Although episodic memory is traditionally associated with the medial temporal lobe system, it is clear that top-down processes subserved by frontoparietal regions interact with this system to influence what information is encoded. Top-down processes (ie. control processes) originate in "top" regions (ie. frontoparietal) and influence "bottom" sensorimotor regions to complete goal directed behavior. Given that successful encoding depends on directing attention to towards relevant information as well as inhibiting irrelevant information, it is not surprising that subsequent memory contrasts (activatio for subsequently remembered versus forgotten items) reveals FP activation. Although the relevance of top-down processes during episodic memory encoding can be inferred by examining activation related to subsequent memory effects, few studies have implemented a design that varies top-down processes during memory encoding. Furthermore, dysfunction in medial temporal lobe and FP networks is consistently reported in aging, and it is unclear how disruption within these networks influences memory performance in aging. Interestingly, a substantial proportion number of clinically normal elderly individuals have elevated levels of beta-amyloid (A?) plaques, a pathology strongly associated with Alzheimer's disease (AD). Research investigating the relevance of early A? deposition suggests this pathology may be an initiating event that leads to neuronal dysfunction and neurodegeneration, cognitive loss and eventually AD. Within this framework, clinically normal individuals with high levels of A? are thought to represent the earliest signs of Alzheimer's disease ("preclinical AD"), with a delay of approximately 10 years between initial pathological accumulation and the onset of clinical dementia. Thus, an understanding of this preclinical stage is of utmost importance to uncover mechanisms underlying A?-induced neuronal dysfunction before the widespread damage that is typical in AD has occurred. Although research examining preclinical AD has focused on episodic memory decline (since this domain is the first to show decline in AD), it is possible that this pathology has an impact on top-down processes mediated by frontoparietal regions. For instance, A? deposition is highly prevalent throughout frontoparietal regions and decline in executive function is known to occur in close proximity to AD diagnosis. Thus, the overall goal of this proposal is to incorporate components of top-down processes (ie. selective attention and task switching) in an episodic memory design to better understand effects of age and A? on patterns of activation in frontoparietal regions.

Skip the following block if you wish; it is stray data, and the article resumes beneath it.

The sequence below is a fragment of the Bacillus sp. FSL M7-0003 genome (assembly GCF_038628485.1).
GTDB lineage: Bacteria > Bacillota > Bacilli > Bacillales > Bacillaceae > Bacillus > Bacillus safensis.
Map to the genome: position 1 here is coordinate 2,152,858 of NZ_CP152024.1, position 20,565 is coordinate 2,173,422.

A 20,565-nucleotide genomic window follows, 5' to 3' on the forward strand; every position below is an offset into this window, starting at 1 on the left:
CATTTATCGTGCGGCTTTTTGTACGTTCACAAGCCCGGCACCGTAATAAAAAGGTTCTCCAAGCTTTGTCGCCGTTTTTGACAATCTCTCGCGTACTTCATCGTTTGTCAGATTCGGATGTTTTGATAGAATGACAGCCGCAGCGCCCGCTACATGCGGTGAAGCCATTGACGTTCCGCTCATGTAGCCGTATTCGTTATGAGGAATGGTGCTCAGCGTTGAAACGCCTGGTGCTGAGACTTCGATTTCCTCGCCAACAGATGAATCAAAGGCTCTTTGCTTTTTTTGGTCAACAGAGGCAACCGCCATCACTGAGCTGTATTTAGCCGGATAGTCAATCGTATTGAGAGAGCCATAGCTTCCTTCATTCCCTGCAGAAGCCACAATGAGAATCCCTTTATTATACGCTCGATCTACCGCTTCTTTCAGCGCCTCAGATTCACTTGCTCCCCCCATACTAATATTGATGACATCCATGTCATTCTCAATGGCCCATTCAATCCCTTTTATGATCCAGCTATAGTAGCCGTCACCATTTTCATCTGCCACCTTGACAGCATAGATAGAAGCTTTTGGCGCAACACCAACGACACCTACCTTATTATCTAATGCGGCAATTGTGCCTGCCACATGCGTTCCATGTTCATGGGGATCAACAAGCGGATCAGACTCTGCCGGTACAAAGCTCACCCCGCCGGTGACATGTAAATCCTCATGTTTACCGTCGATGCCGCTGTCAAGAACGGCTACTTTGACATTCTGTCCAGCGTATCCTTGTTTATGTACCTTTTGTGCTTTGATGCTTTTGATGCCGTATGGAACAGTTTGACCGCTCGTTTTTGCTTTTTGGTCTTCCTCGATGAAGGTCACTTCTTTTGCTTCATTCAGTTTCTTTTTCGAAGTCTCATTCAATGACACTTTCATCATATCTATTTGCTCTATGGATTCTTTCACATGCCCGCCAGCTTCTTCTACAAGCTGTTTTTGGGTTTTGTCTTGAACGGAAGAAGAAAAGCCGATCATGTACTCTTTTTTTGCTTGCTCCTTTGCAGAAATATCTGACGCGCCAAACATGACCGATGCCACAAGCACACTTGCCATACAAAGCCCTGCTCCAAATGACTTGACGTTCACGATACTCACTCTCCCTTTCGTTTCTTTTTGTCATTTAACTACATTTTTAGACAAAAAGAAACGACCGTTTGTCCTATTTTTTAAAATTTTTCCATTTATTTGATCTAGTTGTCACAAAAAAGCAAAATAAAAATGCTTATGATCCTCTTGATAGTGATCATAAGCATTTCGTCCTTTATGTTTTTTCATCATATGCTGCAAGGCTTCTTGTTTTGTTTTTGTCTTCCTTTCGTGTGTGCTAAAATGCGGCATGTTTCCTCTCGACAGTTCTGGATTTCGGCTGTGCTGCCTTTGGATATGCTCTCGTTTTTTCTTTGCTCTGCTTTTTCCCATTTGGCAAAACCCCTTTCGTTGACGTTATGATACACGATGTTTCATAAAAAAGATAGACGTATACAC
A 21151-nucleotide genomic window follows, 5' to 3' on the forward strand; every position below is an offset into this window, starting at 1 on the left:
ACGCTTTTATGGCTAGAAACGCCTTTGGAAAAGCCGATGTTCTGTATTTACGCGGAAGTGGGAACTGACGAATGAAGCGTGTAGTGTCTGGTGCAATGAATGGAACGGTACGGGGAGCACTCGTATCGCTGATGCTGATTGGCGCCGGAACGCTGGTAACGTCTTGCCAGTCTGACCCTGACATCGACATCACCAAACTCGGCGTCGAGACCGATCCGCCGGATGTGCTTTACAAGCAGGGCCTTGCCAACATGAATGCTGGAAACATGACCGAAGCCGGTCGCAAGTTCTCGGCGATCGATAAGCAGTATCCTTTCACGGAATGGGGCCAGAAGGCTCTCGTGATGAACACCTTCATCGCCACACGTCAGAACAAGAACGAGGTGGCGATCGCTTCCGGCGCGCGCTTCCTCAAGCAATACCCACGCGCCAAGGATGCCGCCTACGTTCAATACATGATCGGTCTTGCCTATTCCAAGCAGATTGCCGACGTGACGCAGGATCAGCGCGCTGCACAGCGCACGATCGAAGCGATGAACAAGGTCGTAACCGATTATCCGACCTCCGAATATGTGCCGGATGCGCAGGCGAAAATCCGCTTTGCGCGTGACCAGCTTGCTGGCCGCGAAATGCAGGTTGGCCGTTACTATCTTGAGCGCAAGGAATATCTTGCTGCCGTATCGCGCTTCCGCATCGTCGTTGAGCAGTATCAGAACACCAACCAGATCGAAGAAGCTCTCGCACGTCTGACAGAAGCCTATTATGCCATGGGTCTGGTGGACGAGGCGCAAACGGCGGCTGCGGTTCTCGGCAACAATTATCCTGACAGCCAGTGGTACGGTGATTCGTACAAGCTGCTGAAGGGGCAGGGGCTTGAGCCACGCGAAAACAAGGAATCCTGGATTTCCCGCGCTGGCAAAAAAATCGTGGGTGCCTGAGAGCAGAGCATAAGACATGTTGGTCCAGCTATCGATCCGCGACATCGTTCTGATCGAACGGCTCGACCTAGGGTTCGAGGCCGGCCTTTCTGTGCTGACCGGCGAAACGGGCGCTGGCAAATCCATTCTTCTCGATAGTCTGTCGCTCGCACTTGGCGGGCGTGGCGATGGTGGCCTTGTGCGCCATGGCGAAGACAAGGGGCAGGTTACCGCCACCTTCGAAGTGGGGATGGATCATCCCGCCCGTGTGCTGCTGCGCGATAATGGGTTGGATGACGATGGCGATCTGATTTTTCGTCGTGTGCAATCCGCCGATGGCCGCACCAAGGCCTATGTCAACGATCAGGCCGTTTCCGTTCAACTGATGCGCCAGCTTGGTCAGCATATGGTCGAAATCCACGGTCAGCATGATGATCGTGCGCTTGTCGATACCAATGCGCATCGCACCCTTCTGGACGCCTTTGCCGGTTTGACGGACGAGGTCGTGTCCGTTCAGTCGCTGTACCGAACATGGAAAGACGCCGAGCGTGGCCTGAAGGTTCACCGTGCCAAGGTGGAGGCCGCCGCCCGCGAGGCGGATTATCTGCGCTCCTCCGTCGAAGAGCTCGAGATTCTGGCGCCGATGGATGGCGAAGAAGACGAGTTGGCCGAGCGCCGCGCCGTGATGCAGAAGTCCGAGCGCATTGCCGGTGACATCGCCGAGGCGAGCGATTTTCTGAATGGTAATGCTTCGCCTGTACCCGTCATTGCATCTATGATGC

Although beta-amyloid pathology is commonly found in clinically normal elderly individuals, the relationship between this pathology and changes that occur during aging remain elusive. This proposal employs a multimodal neuroimaging approach to investigate the impact of amyloid pathology (via PIB-PET imaging) on brain networks subserving episodic memory and executive function (via task-related fMRI), which will shed light on cognitive aging mechanisms as well as our understanding of preclinical Alzheimer's disease.
|Huijbers, Willem; Mormino, Elizabeth C; Wigman, Sarah E et al. (2014) Amyloid deposition is linked to aberrant entorhinal activity among cognitively normal older adults. J Neurosci 34:5200-10|
|Mormino, Elizabeth C; Betensky, Rebecca A; Hedden, Trey et al. (2014) Synergistic effect of ?-amyloid and neurodegeneration on cognitive decline in clinically normal individuals. JAMA Neurol 71:1379-85|
|Mormino, Elizabeth C (2014) The relevance of beta-amyloid on markers of Alzheimer's disease in clinically normal individuals and factors that influence these associations. Neuropsychol Rev 24:300-12|
|Sperling, Reisa; Mormino, Elizabeth; Johnson, Keith (2014) The evolution of preclinical Alzheimer's disease: implications for prevention trials. Neuron 84:608-22|
|Mormino, Elizabeth C; Betensky, Rebecca A; Hedden, Trey et al. (2014) Amyloid and APOE ?4 interact to influence short-term decline in preclinical Alzheimer disease. Neurology 82:1760-7|